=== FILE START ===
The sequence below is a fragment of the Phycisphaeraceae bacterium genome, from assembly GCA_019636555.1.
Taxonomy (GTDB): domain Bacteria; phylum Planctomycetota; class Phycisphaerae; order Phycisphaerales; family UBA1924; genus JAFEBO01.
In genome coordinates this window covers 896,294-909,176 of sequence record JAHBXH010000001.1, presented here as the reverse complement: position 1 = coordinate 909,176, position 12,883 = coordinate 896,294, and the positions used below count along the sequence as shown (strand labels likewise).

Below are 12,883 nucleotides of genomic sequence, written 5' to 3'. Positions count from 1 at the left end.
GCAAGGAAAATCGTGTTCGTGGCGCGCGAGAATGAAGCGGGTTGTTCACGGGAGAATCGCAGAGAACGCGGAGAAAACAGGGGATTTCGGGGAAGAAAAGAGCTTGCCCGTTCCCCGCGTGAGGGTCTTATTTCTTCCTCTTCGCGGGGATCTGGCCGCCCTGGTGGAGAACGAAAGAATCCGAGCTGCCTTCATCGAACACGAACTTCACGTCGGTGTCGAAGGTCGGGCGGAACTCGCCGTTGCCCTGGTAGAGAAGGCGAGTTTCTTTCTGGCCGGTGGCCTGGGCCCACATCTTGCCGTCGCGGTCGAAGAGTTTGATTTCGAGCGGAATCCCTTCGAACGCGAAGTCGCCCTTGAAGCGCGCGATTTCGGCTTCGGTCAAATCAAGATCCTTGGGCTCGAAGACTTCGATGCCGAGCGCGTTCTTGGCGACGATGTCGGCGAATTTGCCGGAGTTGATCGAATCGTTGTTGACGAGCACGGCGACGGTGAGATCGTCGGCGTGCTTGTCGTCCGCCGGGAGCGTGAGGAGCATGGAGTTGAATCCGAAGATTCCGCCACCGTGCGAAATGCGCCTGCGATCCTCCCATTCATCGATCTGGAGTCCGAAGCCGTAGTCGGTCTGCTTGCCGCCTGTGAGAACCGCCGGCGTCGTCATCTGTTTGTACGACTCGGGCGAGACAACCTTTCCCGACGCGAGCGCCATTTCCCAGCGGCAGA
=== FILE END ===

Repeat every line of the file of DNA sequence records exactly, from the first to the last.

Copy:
The sequence below is a fragment of the Phycisphaeraceae bacterium genome, from assembly GCA_019636555.1.
Taxonomy (GTDB): domain Bacteria; phylum Planctomycetota; class Phycisphaerae; order Phycisphaerales; family UBA1924; genus JAFEBO01.
In genome coordinates this window covers 896,294-909,176 of sequence record JAHBXH010000001.1, presented here as the reverse complement: position 1 = coordinate 909,176, position 12,883 = coordinate 896,294, and the positions used below count along the sequence as shown (strand labels likewise).

Below are 12,883 nucleotides of genomic sequence, written 5' to 3'. Positions count from 1 at the left end.
GCAAGGAAAATCGTGTTCGTGGCGCGCGAGAATGAAGCGGGTTGTTCACGGGAGAATCGCAGAGAACGCGGAGAAAACAGGGGATTTCGGGGAAGAAAAGAGCTTGCCCGTTCCCCGCGTGAGGGTCTTATTTCTTCCTCTTCGCGGGGATCTGGCCGCCCTGGTGGAGAACGAAAGAATCCGAGCTGCCTTCATCGAACACGAACTTCACGTCGGTGTCGAAGGTCGGGCGGAACTCGCCGTTGCCCTGGTAGAGAAGGCGAGTTTCTTTCTGGCCGGTGGCCTGGGCCCACATCTTGCCGTCGCGGTCGAAGAGTTTGATTTCGAGCGGAATCCCTTCGAACGCGAAGTCGCCCTTGAAGCGCGCGATTTCGGCTTCGGTCAAATCAAGATCCTTGGGCTCGAAGACTTCGATGCCGAGCGCGTTCTTGGCGACGATGTCGGCGAATTTGCCGGAGTTGATCGAATCGTTGTTGACGAGCACGGCGACGGTGAGATCGTCGGCGTGCTTGTCGTCCGCCGGGAGCGTGAGGAGCATGGAGTTGAATCCGAAGATTCCGCCACCGTGCGAAATGCGCCTGCGATCCTCCCATTCATCGATCTGGAGTCCGAAGCCGTAGTCGGTCTGCTTGCCGCCTGTGAGAACCGCCGGCGTCGTCATCTGTTTGTACGACTCGGGCGAGACAACCTTTCCCGACGCGAGCGCCATTTCCCAGCGGCAGA